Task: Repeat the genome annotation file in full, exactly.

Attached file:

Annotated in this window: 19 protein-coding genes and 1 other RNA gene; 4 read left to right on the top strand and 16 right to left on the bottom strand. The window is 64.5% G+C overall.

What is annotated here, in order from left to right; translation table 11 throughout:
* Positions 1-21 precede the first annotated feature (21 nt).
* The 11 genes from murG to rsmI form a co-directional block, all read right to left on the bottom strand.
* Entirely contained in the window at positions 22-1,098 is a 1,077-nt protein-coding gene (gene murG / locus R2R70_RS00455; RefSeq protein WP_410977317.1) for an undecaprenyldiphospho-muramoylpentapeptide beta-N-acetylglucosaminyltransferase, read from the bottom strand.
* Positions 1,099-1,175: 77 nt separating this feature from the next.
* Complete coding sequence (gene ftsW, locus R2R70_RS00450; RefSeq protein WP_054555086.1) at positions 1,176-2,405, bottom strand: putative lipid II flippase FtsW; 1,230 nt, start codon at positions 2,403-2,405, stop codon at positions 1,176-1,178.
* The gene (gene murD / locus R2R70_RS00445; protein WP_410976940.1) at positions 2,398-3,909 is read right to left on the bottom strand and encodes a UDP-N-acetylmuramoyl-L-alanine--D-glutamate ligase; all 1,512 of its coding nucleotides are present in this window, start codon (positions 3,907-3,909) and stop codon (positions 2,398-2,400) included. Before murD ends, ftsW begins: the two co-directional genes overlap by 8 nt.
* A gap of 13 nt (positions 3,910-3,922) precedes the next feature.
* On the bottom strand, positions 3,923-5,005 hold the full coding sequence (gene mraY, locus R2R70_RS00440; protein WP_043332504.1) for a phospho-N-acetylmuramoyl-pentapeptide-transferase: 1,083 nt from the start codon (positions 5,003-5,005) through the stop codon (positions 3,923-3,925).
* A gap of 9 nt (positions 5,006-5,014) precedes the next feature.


Annotated in this window: 19 protein-coding genes and 1 other RNA gene; 4 read left to right on the top strand and 16 right to left on the bottom strand. The window is 64.5% G+C overall.

What is annotated here, in order from left to right; translation table 11 throughout:
* Positions 1-21 precede the first annotated feature (21 nt).
* The 11 genes from murG to rsmI form a co-directional block, all read right to left on the bottom strand.
* Entirely contained in the window at positions 22-1,098 is a 1,077-nt protein-coding gene (gene murG / locus R2R70_RS00455; RefSeq protein WP_410977317.1) for an undecaprenyldiphospho-muramoylpentapeptide beta-N-acetylglucosaminyltransferase, read from the bottom strand.
* Positions 1,099-1,175: 77 nt separating this feature from the next.
* Complete coding sequence (gene ftsW, locus R2R70_RS00450; RefSeq protein WP_054555086.1) at positions 1,176-2,405, bottom strand: putative lipid II flippase FtsW; 1,230 nt, start codon at positions 2,403-2,405, stop codon at positions 1,176-1,178.
* The gene (gene murD / locus R2R70_RS00445; protein WP_410976940.1) at positions 2,398-3,909 is read right to left on the bottom strand and encodes a UDP-N-acetylmuramoyl-L-alanine--D-glutamate ligase; all 1,512 of its coding nucleotides are present in this window, start codon (positions 3,907-3,909) and stop codon (positions 2,398-2,400) included. Before murD ends, ftsW begins: the two co-directional genes overlap by 8 nt.
* A gap of 13 nt (positions 3,910-3,922) precedes the next feature.
* On the bottom strand, positions 3,923-5,005 hold the full coding sequence (gene mraY, locus R2R70_RS00440; protein WP_043332504.1) for a phospho-N-acetylmuramoyl-pentapeptide-transferase: 1,083 nt from the start codon (positions 5,003-5,005) through the stop codon (positions 3,923-3,925).
* A gap of 9 nt (positions 5,006-5,014) precedes the next feature.